Fine Tuning

I wasn’t even finished typing the title when I realized that it’s another age-revealing expression – from the time when analog devices ruled. I’m going to stick with it because that’s what I hope to be doing very soon. Last year, I attended AIIM’s Enterprise Content Management (ECM) training with the goal to improve our approach to ECM on SharePoint. That class was amazing and I began applying the lessons from that course before I finished the case study. But, I come from a technical background and where ECM refers to Records Management, some of the concepts and some of our implementation, could use a little fine tuning. Fortunately for me, AIIM has a course for ERM too.

As I write this post, I have just finished AIIM’s Electronic Records Management (ERM) master program (actually, I just completed the online exam, see new designation – yay!). As I mention in a sister blog on Training, I took multiple sets of notes including the ones I needed for the exam and the case study, and the ones I need to act on when I return to work. And, I’m took tons of notes. The class was great, the material was everything you would expect from AIIM, and the instructor brought a wealth of experience to the classroom. He also voiced concern about SharePoint. As he guided us through the intricacies of Records Management he, or one of my classmates would periodically say “and this is where SharePoint scares me…

I reminded myself that I took the class to learn about Records Management, not defend Microsoft so I resisted championing SharePoint for a task I’m not sure it was designed to handle. On the other hand, I know that we are using SharePoint for ERM. I took advantage of the class; I bounced some ideas off the instructor and my colleagues to see if I could at least convince myself that this will work. The issue in most of the discussions stemed from the difference between Content Management and Records Management. Much of the material in the two courses (ECM & ERM) is related, they even have some of the same topics but there’s a much more serious atmosphere around these topics in the ERM world. The instructor talked about: “documents that can’t be deleted” and “documents that have to be preserved for 50 years”, and one of my classmates mentioned a statute in one country that calls for retention “for the life of legal entity plus two years” and I started to worry. I started thinking about how SharePoint might evolve, how Active Directory might evolve and even how our company might change over time. I realize that it isn’t whether SharePoint is up to the task, it’s whether we are up to the task.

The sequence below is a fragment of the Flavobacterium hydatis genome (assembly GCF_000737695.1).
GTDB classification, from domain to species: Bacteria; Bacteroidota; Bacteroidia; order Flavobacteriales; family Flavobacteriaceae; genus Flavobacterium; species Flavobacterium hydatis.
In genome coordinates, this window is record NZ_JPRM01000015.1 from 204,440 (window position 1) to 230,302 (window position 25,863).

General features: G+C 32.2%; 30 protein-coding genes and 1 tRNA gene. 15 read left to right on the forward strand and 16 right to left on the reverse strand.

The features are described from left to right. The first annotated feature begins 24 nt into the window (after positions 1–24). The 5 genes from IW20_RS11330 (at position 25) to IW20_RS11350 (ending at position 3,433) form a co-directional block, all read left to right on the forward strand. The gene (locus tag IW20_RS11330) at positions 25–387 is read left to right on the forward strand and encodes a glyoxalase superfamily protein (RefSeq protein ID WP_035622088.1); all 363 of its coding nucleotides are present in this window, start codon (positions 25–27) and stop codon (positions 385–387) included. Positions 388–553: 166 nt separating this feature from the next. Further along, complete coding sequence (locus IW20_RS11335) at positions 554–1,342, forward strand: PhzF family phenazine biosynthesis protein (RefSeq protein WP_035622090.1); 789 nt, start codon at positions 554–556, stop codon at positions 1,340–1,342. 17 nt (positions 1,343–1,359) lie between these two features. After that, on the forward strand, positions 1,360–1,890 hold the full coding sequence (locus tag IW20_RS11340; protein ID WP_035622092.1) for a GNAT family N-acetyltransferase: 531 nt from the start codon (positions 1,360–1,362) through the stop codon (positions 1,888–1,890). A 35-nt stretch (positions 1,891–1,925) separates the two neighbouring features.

Like most companies, we already manage Records. Some might be in file cabinets, some might be in boxes at Iron Mountain and some are in SharePoint but the “management” falls to us, the humans interacting with these repositories. The things that we need to do to address Capture, Storage, Classification, Search and Security, SharePoint can handle. We can map a classification scheme into SharePoint, and we can incorporate Metadata; we’re doing that today. We can manage permissions and Search Scopes and we can use Content Types to provide the metadata inheritance I’m told we need. When it comes to Retention, Preservation, Controls and Disposition, things start to get fuzzy. These are the areas where I find myself planning to pair Workflows with Metadata, and reporting on Audit Trails and integrating company policies with SharePoint administration. I know it can be done but I wonder if we can keep that effort on the rails.

My fear stems from the knowledge that SharePoint isn’t a system; it’s a platform on which you can build system-like behavior. That means that if we’re going to meet these challenges, someone, or some group needs to know SharePoint and Records Management. Today, I’m part of that group, but what about tomorrow and next year and 10 years from now? My notes suggest that I need to get more people involved in this task and that I need to continue our education program. That’s OK, I work with good capable people and where I am passionate about SharePoint, they are passionate about their Records – I think we can make it work.

I’m going to close with a little advertising. If you haven’t sensed this, in addition to being a SharePoint bigot, I’m a huge fan of AIIM. I’ve written many times about the wealth of material AIIM provides through white papers, research, blogs, Information Zen and training. If you administer SharePoint, join AIIM. If you really want to support document management on SharePoint (or any other platform) join AIIM and take advantage of AIIM Education. Remember, I’ve been around long enough to remember when devices include “Fine Tuning” knobs, and the courses I’ve taken through AIIM are among the best courses I’ve ever encountered.